Why Obama decides to reactivate nuclear power projects?

09:43, February 19, 2010      

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U.S. President Barack Obama announced on Tuesday roughly 8 billion U.S. dollars worth of federal loan guarantees to build the country's first two new nuclear reactors in nearly 30 years.

Evidently, reacting to international energy competition, creating more jobs and promoting new energy resources are among the objectives for such a decision, analysts said.

Moreover, they said, by reactivating the nuclear power projects, President Obama also aimed to soften and finally overcome the Republican opposition to the Democratic-sponsored climate legislation.

ECONOMIC CONSIDERATIONS

Obama's decision was made at a time when the United States is facing increasing competition in the international nuclear power market.

The country has the largest number of nuclear power plants in the world, but old rivals such as Japan and France, and emerging economies such as South Korea and India, are catching up quickly in this area, the president told Americans on Tuesday.

The United States can't make mistakes in developing new energy resources, or it will have to import related technology from abroad, he warned.

Moreover, the president betted on new nuclear power projects to attract more investments and create more jobs, so as to fend off criticism on his administration's performance on employment.

U.S. Secretary of Energy Steven Chu predicted that Obama's decision will eventually lead to the construction of 10 new nuclear power stations and boost the country's efforts to reduce green house gas emissions and to develop new energy resources.

It will also create 3,000 construction jobs and 850 permanent jobs, he told reporters.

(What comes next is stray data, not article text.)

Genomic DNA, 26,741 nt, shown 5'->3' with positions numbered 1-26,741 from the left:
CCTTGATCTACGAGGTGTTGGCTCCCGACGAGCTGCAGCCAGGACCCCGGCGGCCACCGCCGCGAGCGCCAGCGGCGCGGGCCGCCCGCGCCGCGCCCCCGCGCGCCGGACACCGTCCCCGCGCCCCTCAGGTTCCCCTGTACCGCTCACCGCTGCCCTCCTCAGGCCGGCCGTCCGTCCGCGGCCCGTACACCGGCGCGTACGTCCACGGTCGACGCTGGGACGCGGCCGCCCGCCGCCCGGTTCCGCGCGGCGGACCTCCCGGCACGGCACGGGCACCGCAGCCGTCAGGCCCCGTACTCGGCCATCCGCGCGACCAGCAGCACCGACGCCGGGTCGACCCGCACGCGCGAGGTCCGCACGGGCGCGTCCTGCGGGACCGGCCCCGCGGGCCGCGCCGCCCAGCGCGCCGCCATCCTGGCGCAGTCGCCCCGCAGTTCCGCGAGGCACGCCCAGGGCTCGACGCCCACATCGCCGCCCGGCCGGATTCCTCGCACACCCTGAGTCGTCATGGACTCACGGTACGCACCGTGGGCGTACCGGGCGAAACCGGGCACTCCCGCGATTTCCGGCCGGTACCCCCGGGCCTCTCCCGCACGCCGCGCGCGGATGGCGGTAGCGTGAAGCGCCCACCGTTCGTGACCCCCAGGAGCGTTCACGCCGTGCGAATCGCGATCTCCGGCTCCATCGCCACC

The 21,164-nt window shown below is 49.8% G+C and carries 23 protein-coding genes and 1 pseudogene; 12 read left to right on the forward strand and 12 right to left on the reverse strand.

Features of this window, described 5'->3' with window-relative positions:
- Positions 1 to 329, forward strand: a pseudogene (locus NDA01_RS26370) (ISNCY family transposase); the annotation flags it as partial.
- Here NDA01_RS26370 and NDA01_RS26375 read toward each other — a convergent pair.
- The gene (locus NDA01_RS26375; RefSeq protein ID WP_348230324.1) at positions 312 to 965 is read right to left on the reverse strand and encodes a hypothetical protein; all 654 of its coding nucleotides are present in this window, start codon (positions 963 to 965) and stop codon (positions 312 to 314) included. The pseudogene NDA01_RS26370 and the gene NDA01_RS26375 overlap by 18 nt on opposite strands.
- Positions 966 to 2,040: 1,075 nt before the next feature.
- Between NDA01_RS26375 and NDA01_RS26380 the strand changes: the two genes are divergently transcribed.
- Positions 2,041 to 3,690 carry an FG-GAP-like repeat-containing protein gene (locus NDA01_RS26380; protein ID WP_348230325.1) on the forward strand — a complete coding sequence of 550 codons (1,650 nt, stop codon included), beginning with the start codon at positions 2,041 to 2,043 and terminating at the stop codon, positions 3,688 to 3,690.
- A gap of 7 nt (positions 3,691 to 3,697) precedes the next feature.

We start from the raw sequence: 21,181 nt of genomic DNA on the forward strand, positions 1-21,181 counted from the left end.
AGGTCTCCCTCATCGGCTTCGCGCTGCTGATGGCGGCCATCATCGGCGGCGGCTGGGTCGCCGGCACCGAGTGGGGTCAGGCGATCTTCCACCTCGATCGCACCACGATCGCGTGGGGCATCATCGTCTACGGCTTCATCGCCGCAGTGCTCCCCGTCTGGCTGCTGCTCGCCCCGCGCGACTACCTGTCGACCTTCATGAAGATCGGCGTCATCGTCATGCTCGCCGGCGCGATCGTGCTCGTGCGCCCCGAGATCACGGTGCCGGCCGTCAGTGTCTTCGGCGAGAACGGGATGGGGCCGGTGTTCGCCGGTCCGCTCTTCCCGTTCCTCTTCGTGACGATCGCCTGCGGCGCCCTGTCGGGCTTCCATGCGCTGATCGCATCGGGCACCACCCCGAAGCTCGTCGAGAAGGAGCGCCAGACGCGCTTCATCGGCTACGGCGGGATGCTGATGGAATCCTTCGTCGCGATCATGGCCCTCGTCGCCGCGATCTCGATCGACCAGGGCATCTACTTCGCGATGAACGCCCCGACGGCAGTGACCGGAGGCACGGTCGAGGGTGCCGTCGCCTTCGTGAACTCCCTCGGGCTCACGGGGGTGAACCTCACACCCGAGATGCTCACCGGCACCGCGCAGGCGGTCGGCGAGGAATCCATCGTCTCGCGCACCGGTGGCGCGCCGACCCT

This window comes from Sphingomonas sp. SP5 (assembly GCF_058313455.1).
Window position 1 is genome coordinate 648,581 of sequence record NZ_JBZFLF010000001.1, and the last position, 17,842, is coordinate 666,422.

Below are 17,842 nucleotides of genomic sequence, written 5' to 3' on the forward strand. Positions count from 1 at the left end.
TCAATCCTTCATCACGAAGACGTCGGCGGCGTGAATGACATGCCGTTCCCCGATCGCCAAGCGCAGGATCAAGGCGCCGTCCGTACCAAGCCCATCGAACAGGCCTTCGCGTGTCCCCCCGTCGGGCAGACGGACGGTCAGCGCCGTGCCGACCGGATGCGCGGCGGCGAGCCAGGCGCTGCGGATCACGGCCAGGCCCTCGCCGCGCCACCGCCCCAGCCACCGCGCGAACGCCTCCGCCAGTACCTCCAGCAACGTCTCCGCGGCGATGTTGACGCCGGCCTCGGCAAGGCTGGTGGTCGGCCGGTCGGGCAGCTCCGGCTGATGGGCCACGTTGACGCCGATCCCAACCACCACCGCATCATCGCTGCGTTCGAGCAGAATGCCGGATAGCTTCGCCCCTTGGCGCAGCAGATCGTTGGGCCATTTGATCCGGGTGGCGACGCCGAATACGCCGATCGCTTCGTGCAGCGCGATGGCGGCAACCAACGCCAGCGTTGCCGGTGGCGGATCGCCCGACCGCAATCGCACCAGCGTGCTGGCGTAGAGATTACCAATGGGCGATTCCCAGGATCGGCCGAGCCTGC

POLITICAL CALCULATIONS

However, the president's plan of the new nuclear power program is not only driven by economic considerations, but also reflects his political calculations ahead of the fierce bipartisan fight in the upcoming midterm elections.

The House of the Representatives passed a cap-and-trade bill in June 2009, but the Senate hasn't decided when to start debate on the issue, partly because Republicans painted the legislation as "energy tax".

By relaunching nuclear power projects, an idea strongly favored by the Republicans, Obama hopes the opposition party will change its mind to support the cap-and-trade legislation in exchange.

White House spokesman Robert Gibbs said the president's decision demonstrated a willingness to reach out to the Republicans.

At present, three Senators each representing Democrats, Republicans and the independents have begun negotiations on the cap-and-trade bill.

Although Obama's nuclear plan won some support from the Republicans, he is confronting doubts within his own party.

Critics have warned about security risks and waste treatment problems involving nuclear power, and said investment profit from nuclear power is far less than that of other clean energy resources.

GLOBAL REACTIONS

The news about Obama's nuclear investment plan has spurred a debate in the global nuclear power industry, which is focused on how to make profits from the growing U.S. nuclear power market.

Some in the French press argued that AREVA and other world-class French nuclear power developers would gain from Obama's decision.

Japanese nuclear power equipment makers saw it as an opportunity for making more inroads into the U.S. market.

They also predicted that once the construction of the new U.S. nuclear power reactors begins, there will be much more fierce competitions in the global nuclear power market.

As the Obama administration decided to relaunch nuclear power projects, Germany is debating on whether to close all nuclear power stations by 2020 as scheduled.

German press thought that although Germany probably won't follow Obama's steps, the country's strategy for new energy alternatives, to be unveiled by October, will be affected by the U.S decision.

Source: Xinhua
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